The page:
For the past six weeks, I’ve been shadowing The Man Booker prize with some lovely pupils at Wellington College. Most of us didn’t manage to get through all six shortlisted novels, but we made a good stab at the list and certainly dipped into all of them. Giving them Catton’s 800 page The Luminaries as the first novel (Robert Mcfarlane referred to reading the hardback as providing a full upper-body work out), was perhaps a little misguided, though at least it set the pace – and made reading The Testament of Mary a breeze. I am currently finishing Ruth Ozeki’s A Tale for the Time Being, probably my second favourite.
My favourite was No Violet Bulawayo’s We Need New Names. I knew it wouldn’t win. It isn’t ‘literary’ enough, the plot isn’t sufficiently complicated and layered, it is a little too easy to read… And yet, it is the novel that I most enjoyed and would most liked to have written.
I feel its weaknesses. The Zimbabwe half and the American half feel a little disjointed. The ending also fizzles out, for my taste at least. But there are two things that make it stand out as special: its distinctive voice, that of the little girl, Darling, and its fresh language.
I have a passion for novels that use child narrators to observe the adult world. Their incomplete and unconditioned perspective helps us to see situations with fresh eyes, especially situations that have grown haggard through the voices of grey-suited politicians and news readers. Children also have a gift for juxtaposing humour and tragedy. In the first chapter, Darling and her friends see a woman hanging from a tree – a few moments later, in a wonderfully pragmatic manner, they take her shoes and, ‘then we are rushing, then we are running, then we are running and laughing and laughing and laughing.’ They are not callous, they simply haven’t been trained into false sentimentality. And their present needs – whether this be having shoes or playing their next game – are more urgent.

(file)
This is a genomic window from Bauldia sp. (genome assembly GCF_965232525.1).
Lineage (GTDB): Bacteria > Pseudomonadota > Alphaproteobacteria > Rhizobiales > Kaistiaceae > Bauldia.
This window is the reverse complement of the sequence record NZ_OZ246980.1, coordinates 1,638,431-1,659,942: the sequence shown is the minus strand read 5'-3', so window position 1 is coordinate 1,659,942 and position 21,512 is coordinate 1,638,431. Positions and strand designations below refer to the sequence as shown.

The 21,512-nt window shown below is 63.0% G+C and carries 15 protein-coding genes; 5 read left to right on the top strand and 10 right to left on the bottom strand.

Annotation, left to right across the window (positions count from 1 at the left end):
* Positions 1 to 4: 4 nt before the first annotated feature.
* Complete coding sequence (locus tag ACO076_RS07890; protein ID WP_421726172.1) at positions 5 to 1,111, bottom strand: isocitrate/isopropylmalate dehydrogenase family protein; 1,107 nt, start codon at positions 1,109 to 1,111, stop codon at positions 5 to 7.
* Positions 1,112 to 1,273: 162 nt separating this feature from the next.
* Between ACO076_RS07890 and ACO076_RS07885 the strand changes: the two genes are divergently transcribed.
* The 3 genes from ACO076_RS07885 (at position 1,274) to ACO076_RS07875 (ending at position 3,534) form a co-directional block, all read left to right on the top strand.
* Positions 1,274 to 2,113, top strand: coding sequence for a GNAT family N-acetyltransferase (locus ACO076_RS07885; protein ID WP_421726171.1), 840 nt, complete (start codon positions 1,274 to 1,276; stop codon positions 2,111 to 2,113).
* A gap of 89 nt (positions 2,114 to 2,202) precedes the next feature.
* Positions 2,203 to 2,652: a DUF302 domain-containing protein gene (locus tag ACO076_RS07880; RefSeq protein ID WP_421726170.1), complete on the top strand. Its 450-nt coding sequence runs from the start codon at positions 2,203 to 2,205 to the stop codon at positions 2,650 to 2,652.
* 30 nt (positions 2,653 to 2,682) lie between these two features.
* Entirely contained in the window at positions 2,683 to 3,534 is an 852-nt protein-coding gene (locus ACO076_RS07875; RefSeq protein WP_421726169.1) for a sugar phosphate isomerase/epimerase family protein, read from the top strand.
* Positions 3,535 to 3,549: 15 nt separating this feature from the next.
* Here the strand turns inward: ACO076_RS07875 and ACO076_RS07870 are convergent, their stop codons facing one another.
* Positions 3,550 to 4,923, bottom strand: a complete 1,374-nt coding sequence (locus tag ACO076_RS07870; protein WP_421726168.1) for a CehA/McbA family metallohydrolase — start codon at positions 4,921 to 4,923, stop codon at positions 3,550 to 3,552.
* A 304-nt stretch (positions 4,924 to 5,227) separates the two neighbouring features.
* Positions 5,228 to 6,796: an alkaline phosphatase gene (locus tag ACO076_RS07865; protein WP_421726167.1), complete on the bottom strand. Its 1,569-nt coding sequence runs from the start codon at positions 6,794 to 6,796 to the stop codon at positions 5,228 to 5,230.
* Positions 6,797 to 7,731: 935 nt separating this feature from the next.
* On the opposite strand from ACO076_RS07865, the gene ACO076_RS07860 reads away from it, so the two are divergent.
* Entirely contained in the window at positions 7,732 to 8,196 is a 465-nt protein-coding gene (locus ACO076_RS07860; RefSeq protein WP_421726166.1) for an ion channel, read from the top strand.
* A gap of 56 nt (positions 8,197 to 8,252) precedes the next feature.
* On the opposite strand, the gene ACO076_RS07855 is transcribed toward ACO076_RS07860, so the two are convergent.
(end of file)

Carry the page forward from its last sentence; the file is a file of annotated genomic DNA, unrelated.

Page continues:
As their language is still evolving, the words children use to describe the adult world are also fresh and uncluttered by over-reflective cliches. They grasp for words and phrases we wouldn’t think of using and yet often, these words end up being more vivid and accurate than those an adult might use. For example, when Darling describes her mother and a man having sex, she says: ‘The bed is shuffling like a train taking them somewhere important that needs to be reached fast.’
Although I enjoyed the Zimbabwe chapters more than the American, the latter are also beautifully written: Bulawayo’s humour and lyricism, and her fantastic similes, bring to life the immigrant experience, the sensations of walking through an American mall and the reality of living with an uncle suffering from a mental illness.
Like I said, We Need New Names wasn’t ever going to be a front runner, but that comes down to the high brow nature of the prize, rather than to the quality of the novel: this story is fresh and beautiful and Darling’s voice is one that stays with me. I can’t wait to see how Bulawayo develops as a writer.